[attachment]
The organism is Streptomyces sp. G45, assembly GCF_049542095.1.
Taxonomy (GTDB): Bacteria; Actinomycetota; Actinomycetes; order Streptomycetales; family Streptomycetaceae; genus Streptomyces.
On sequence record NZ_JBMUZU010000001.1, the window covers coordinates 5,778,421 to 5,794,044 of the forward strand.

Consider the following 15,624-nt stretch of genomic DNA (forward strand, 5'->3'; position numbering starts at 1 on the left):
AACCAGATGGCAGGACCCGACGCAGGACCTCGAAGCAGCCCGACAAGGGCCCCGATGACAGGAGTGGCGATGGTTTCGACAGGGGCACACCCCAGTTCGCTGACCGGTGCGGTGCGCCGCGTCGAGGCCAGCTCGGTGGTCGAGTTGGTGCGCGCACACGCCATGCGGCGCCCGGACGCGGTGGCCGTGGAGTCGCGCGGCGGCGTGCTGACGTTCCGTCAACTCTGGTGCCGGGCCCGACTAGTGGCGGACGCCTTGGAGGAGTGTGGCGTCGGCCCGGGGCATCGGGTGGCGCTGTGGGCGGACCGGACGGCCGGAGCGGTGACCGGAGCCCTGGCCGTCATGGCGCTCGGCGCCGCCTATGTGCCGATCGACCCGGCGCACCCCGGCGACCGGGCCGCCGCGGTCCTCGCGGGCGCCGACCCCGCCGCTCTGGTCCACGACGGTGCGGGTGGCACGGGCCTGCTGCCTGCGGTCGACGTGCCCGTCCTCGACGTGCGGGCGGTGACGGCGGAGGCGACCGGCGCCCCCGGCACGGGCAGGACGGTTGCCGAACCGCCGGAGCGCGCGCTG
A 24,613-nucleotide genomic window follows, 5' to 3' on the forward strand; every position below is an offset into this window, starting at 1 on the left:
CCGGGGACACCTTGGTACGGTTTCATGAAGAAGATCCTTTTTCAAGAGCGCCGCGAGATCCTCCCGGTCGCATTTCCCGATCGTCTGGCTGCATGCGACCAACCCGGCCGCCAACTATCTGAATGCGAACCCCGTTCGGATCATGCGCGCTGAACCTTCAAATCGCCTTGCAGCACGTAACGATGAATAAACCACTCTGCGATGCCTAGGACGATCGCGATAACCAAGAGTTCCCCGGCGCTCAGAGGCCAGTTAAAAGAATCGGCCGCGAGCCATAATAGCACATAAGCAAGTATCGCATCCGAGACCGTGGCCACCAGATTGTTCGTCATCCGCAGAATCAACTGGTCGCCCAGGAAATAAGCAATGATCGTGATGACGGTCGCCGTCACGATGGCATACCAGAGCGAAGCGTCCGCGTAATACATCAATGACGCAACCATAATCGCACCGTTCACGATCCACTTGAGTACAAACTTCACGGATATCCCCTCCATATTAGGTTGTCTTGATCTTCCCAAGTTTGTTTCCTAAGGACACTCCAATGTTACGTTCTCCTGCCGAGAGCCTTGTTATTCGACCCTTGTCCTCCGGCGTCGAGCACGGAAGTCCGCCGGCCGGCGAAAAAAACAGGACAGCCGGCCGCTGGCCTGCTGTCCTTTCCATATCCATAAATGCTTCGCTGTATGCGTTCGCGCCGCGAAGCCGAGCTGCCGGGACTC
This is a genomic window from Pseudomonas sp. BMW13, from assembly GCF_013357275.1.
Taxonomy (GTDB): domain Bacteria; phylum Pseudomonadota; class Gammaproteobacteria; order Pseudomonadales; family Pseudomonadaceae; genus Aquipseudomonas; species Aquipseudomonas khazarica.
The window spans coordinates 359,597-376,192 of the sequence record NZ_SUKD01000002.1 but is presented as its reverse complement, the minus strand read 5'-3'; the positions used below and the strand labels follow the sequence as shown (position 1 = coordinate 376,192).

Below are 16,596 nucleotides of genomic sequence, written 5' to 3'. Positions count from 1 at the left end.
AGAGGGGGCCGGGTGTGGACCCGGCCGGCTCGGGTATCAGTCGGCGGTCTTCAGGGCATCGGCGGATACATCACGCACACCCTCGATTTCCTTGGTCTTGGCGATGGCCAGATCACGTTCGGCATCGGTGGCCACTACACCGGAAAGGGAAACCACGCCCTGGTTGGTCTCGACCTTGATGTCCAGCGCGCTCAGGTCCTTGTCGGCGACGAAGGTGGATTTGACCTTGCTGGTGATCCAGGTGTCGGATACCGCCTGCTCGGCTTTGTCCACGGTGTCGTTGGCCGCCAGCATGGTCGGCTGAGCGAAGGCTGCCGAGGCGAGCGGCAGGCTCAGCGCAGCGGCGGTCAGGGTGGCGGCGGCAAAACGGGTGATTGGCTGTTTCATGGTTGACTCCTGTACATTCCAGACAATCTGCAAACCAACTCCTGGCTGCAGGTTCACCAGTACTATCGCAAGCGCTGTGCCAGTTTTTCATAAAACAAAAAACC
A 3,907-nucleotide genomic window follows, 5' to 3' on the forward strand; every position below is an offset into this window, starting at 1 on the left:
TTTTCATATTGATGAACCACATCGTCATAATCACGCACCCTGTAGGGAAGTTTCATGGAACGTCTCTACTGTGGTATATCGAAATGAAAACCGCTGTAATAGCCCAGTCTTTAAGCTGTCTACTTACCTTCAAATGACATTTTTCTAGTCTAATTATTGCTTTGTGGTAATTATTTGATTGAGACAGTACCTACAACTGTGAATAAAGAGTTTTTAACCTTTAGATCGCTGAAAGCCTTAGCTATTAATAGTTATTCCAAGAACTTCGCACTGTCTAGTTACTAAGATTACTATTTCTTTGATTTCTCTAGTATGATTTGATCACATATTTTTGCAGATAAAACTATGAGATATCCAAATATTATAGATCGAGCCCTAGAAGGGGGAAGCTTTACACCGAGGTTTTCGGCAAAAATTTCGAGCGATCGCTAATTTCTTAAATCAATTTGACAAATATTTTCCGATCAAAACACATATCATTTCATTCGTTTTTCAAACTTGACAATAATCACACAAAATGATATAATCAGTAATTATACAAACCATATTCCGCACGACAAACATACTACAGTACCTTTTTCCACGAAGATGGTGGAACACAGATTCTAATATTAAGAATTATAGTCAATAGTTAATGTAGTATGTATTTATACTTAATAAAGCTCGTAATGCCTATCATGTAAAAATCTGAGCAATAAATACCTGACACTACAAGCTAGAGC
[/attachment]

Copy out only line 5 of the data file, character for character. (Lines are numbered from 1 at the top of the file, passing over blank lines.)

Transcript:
AACCAGATGGCAGGACCCGACGCAGGACCTCGAAGCAGCCCGACAAGGGCCCCGATGACAGGAGTGGCGATGGTTTCGACAGGGGCACACCCCAGTTCGCTGACCGGTGCGGTGCGCCGCGTCGAGGCCAGCTCGGTGGTCGAGTTGGTGCGCGCACACGCCATGCGGCGCCCGGACGCGGTGGCCGTGGAGTCGCGCGGCGGCGTGCTGACGTTCCGTCAACTCTGGTGCCGGGCCCGACTAGTGGCGGACGCCTTGGAGGAGTGTGGCGTCGGCCCGGGGCATCGGGTGGCGCTGTGGGCGGACCGGACGGCCGGAGCGGTGACCGGAGCCCTGGCCGTCATGGCGCTCGGCGCCGCCTATGTGCCGATCGACCCGGCGCACCCCGGCGACCGGGCCGCCGCGGTCCTCGCGGGCGCCGACCCCGCCGCTCTGGTCCACGACGGTGCGGGTGGCACGGGCCTGCTGCCTGCGGTCGACGTGCCCGTCCTCGACGTGCGGGCGGTGACGGCGGAGGCGACCGGCGCCCCCGGCACGGGCAGGACGGTTGCCGAACCGCCGGAGCGCGCGCTG